Fighting FAS with project baby box

by | Jul 1, 2016 | Lifestyle

UbuntuThe Pebbles Project Baby Box initiative helps moms-to-be in farming areas, who in turn pledge not to drink during their pregnancy.

The Pebbles Project Baby Box initiative was launched last year as part of its First Thousand Day programme which focuses on babies from conception to the age of two. The idea was borrowed from Finland where the state provides each expectant mom with a baby box.

“As a mother, I know how expensive a new baby can be and I can see how farmworkers struggle financially,” says Pebbles Project director, Sophia Warner. “They see a new baby as less of a celebration because of the huge financial strain it can place on a family.”

In 2015 South Africa had an infant mortality rate of 45.1 per 1 000 live births and also the highest recorded number of babies born with fetal alcohol spectrum disorders (FASD). It’s estimated 70 to 80 per 1 000 live births in SA are affected by fetal alcohol syndrome (FAS), with many others showing signs of partial FAS. The Pebbles Project Baby Box initiative aims to not only reduce infant mortality rates, but also to reduce the number of children born with FASD in the Western Cape’s farmworker communities.

“I was shocked to see the child mortality statistics in South Africa and thought that if a Pebbles baby box could help to reduce this number of deaths in our local community, we would’ve achieved something good,” Sophia says. Pebbles Project’s goal is to provide all pregnant women in the farming areas across the Western Cape with support during their pregnancy, antenatal care at clinics and baby boxes to help them prepare for the birth of their baby.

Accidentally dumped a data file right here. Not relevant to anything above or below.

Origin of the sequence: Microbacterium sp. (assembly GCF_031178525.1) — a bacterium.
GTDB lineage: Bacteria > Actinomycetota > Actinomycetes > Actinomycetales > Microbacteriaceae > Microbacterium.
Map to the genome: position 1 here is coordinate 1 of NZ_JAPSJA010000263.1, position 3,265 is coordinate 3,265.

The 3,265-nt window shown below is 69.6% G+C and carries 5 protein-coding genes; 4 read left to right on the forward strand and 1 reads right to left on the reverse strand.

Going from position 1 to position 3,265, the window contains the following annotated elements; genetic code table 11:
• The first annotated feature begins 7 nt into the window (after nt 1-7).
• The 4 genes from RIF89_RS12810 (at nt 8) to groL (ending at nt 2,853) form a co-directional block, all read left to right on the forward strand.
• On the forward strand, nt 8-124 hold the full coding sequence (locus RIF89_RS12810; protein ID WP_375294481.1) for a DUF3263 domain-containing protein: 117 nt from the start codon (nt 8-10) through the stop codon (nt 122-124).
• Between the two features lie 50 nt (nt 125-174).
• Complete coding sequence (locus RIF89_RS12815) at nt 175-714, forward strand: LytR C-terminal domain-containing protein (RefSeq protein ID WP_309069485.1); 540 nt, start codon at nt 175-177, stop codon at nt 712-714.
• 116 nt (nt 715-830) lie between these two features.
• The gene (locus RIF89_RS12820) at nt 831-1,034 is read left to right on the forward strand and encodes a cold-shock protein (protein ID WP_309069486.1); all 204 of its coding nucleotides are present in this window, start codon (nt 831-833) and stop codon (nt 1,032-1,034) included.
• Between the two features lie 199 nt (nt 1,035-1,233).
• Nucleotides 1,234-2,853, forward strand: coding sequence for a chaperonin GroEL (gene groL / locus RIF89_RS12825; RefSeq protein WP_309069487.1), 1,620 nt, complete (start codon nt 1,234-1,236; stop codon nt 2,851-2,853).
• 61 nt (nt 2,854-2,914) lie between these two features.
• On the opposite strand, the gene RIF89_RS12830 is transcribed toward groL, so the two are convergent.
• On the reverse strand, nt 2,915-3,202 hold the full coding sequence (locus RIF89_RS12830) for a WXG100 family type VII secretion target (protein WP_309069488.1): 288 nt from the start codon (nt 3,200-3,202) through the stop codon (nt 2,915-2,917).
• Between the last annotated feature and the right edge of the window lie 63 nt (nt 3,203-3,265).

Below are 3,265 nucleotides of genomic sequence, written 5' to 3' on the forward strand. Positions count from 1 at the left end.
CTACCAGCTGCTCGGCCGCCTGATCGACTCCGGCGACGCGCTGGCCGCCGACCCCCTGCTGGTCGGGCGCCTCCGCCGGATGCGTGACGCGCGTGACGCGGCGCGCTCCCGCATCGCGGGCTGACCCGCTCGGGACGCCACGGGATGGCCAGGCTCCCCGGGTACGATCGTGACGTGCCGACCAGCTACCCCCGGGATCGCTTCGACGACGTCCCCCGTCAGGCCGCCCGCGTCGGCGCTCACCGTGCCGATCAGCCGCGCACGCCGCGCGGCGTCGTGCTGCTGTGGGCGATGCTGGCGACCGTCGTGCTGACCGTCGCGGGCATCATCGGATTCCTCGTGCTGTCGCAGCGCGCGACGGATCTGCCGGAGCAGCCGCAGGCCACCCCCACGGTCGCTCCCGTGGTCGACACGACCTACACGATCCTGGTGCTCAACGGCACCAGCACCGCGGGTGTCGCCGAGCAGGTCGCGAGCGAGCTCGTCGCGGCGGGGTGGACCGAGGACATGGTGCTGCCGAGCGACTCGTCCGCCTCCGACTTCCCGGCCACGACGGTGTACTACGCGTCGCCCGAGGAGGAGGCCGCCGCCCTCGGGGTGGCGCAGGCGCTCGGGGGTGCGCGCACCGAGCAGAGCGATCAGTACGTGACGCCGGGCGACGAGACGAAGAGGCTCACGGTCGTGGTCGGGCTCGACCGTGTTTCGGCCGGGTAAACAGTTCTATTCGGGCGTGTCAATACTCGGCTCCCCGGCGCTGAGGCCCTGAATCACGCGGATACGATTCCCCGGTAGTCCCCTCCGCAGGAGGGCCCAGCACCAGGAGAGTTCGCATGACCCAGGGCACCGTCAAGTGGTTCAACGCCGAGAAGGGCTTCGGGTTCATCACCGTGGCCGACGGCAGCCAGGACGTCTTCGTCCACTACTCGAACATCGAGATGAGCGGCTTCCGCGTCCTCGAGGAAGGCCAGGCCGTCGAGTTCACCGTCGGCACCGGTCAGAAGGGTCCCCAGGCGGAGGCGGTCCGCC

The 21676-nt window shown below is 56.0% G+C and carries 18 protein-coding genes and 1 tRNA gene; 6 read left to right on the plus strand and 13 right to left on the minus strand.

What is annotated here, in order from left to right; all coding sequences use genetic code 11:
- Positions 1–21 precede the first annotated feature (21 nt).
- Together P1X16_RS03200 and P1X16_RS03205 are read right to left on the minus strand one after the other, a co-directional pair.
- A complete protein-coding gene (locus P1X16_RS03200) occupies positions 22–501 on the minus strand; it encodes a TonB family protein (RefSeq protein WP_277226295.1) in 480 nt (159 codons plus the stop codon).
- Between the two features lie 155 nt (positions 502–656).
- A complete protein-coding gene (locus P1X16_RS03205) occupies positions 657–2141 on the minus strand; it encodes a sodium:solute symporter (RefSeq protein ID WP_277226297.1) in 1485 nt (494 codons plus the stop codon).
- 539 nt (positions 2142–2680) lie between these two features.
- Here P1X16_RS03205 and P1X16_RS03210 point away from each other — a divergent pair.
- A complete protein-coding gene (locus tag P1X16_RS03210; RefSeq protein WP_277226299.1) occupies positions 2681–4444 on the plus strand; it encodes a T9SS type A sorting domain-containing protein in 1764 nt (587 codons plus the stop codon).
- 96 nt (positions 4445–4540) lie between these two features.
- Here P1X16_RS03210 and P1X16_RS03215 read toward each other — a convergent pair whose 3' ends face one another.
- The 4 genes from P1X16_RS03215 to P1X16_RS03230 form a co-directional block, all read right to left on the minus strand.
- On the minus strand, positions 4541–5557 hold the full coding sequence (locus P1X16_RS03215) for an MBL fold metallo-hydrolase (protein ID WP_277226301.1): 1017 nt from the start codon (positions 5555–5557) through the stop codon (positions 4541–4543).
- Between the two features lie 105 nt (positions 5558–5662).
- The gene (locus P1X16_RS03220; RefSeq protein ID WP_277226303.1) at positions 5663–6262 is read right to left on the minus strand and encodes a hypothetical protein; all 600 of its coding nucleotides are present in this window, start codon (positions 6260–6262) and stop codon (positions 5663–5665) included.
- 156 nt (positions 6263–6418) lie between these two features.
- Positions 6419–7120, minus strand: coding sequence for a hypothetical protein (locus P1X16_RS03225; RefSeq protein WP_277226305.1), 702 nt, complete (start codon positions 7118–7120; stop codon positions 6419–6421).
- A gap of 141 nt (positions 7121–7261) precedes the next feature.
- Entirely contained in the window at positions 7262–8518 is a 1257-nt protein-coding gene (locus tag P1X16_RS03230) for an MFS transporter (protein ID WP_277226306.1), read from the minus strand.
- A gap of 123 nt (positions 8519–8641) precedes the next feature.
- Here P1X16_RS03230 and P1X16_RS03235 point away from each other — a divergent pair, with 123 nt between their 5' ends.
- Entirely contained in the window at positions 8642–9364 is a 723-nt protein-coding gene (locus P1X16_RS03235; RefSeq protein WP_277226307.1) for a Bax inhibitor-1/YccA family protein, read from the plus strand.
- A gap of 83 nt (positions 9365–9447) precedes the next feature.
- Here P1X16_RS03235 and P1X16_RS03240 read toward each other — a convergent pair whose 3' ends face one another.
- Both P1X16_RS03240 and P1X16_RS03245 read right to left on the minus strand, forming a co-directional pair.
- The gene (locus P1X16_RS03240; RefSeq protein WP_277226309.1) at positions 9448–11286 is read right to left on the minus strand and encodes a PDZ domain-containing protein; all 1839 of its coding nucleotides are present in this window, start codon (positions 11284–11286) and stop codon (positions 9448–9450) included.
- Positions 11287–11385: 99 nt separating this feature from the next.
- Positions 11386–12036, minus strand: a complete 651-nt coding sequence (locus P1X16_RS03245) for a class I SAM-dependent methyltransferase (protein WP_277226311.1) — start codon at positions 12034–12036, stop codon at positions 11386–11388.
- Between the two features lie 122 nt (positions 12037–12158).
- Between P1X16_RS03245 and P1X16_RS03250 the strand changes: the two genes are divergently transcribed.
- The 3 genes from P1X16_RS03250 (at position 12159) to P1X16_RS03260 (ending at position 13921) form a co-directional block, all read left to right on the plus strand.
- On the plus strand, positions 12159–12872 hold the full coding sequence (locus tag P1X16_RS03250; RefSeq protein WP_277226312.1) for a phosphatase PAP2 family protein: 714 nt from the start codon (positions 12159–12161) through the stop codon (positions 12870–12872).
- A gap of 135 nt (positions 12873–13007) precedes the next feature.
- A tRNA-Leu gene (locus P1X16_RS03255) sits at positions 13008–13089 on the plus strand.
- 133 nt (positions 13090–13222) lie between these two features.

Moms-to-be must attend a workshop on healthy pregnancy where they sign a pledge not to drink alcohol during their pregnancy. After they’ve registered at a local clinic, signed the pledge and attended the workshop, they’re given a baby box with items that moms need during the first few weeks after the baby’s birth. Pebbles has already delivered three boxes as part of the pilot project.

Each baby box is worth R1 500 and comes with a plastic container that doubles up as a baby bed and bath. Other items in the box include blankets, baby clothing, wipes, nappies and cream.

Sophia says the Pebbles Project Baby Box initiative needs funding so it can be rolled out effectively. “I really believe this can take off. Nothing like this exists in South Africa,” she says. “In the meantime, Pebbles will do what we always do – carry on with something small which I know will snowball.”

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